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sewcheck | Posted in Fitting on

I appreciate the comments regarding the fitting of pants as I, too, have had a problem of pulling across the front of the thigh.  I was fortunate to have a fitting buddy with considerable fitting skills who zeroed in on the problem area: the crotch.  We used a weight on a crotch length string to determine the point where the crotch seam and the inner seam cross.  On me the front crotch needed to be lengthen almost one inch.  This process does require two people as I would never have been able to mark the exact point on the muslin.

Thank you for the instructions for using Joyce Murphy’s method.  I had remembered reading the article, but could not remember the details. 

I am please to have so much information, especially on my first excursion into the discussion group.      sewcheck


  1. User avater
    JunkQueen | | #1

    If your fitting problem is in the butt/hip area, adjusting the crotch is the answer. However, IMHO, if it is actually in the thighs, whether genetic or because of physical activity, adjusting the crotch will only give you a strange look in the crotch. I do not purport to be an expert by any stretch of the imagination, I just know that if one has developed the musculature of their legs -- quadriceps and/or hamstrings -- the pants may fit the hips and butt well, but be way too tight for the legs. In that instance, adjusting the thigh area of the pants pattern should give good results.

    Don't you just love this forum? So many times questions are asked and answered in various ways that can help all of us, not just the questioner. So much talent and expertise here.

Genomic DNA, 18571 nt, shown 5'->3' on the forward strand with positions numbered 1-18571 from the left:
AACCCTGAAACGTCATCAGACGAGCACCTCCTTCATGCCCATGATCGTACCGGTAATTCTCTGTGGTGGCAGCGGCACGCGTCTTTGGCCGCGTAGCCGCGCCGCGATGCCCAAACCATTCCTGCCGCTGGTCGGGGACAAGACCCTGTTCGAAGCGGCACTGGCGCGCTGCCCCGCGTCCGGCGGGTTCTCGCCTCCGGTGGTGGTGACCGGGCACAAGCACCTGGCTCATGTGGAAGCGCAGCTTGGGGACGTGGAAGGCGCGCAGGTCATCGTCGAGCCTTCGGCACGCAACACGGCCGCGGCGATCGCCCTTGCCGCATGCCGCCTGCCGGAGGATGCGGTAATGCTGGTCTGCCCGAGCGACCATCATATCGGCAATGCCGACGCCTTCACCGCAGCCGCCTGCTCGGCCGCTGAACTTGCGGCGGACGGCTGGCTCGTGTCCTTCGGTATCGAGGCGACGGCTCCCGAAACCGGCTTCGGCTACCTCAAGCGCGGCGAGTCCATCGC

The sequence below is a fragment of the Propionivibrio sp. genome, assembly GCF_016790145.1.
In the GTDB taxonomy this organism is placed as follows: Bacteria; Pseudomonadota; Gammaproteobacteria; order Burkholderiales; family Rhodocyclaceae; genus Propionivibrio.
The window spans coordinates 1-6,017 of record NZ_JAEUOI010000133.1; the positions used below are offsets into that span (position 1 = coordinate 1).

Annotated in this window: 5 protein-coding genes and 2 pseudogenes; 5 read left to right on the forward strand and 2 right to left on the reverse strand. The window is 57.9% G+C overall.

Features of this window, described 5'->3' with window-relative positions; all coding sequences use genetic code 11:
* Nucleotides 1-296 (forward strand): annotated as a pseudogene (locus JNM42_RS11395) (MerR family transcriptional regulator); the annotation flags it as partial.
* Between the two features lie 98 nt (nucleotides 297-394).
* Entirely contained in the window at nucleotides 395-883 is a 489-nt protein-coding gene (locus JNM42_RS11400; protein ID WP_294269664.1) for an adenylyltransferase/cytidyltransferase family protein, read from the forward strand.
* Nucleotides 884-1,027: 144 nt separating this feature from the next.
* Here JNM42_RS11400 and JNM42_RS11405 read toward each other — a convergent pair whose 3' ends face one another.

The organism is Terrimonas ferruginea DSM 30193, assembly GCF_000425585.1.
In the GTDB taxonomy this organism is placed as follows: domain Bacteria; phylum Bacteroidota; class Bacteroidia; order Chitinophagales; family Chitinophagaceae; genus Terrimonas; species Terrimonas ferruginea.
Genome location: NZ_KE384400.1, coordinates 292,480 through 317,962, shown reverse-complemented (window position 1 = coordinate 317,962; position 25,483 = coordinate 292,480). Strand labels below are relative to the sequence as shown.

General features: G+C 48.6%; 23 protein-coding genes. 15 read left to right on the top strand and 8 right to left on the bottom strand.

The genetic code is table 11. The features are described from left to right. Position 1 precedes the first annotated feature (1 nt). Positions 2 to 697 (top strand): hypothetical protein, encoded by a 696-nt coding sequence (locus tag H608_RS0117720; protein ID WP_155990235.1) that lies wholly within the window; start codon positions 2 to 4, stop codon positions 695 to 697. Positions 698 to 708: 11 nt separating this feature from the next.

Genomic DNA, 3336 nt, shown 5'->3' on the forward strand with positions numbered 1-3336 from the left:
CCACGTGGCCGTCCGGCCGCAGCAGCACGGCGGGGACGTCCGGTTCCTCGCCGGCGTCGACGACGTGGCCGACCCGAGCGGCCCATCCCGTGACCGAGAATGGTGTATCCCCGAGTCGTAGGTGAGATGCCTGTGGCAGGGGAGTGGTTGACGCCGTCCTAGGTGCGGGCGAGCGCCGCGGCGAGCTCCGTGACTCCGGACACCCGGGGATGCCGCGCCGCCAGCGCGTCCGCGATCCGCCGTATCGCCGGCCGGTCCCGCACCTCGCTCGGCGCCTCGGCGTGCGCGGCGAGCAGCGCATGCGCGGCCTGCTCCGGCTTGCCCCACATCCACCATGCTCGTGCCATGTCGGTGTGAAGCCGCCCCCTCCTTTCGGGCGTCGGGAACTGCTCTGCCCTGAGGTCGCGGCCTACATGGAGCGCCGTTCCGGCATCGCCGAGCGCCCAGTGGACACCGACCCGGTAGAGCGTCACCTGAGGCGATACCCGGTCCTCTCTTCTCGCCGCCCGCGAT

1. sewcheck | | #2

      Thanks for the info.  I noticed that you also referred someone to a blogger who adjusted the thigh area with a fish eye dart.  will you send the link to me.  Sewcheck

      1. User avater
        JunkQueen | | #3

        Yes, I'd be happy to. I wish I felt free to post a link to her blog so everyone could have access to her pants remedy as well as the many other things she does. Incidentally, it's not really a dart, it's a fish-eye "expansion", if that makes any sense.Check your email in a bit.

        Edited 1/28/2009 6:33 pm by JunkQueen

        1. woggy | | #4

          JunkQueen,I am not sure as to why you don't want to post someone's blog address. The reason someone has a blog is for viewers to read and comment. I am a member of PatternReview.com, and the members of this site post blog addresses so we members can review great information. There is even a forum for people to review websites and blogs.If one has a blog on the Internet, it certainly isn't "private" information - heavens - that information is for the world to see!This is just my opinion, but if I find great information on the Internet, I type the address in my post so other folks can read, enjoy and learn.Woggy

          1. Lilith1951 | | #6

            Woggy, actually there ARE some blogs that are private, but when they are marked that way, it won't let you in without permission from the blogger.  Usually, those are for a closed group of people (possibly a family or a specific club, etc).  Other than that exception, I believe you are right.  Can't imagine why anyone else would not want their blog address posted.  If they don't want a stranger reading it, it won't let you in.

      2. woggy | | #5

        Try the blog: stitchesandseams.com. Debbie Cook is the author of this blog and she has some excellent sewing tutorials for review.She has done a wonderful job of mastering pants pattern fitting using various alterations. The "fish eye dart" term was used by Kenneth King, a designer in New York City. He wrote an excellent article in Threads a few years ago about this concept. He has a CD book on drafting Trousers with a section on removing different wrinkles from the pants - especially the ones found in the back of pants.His concept is to remove the fabric (the wrinkle) then add it back in another area of the pants - such as if you removes fabric from below the fanny, then you need to put it back somewhere so you can walk in your pants.This CD book has some great graphics explaining removing the fabric and adding back in other places. I have been struggling with making a decent fitting pair of pants for a long time. I am sorry I didn't buy his CD sooner (just got it last fall) because his ideas for removing wrinkles are very good.Hope this info helps.Woggy

        Edited 2/1/2009 5:56 am ET by woggy

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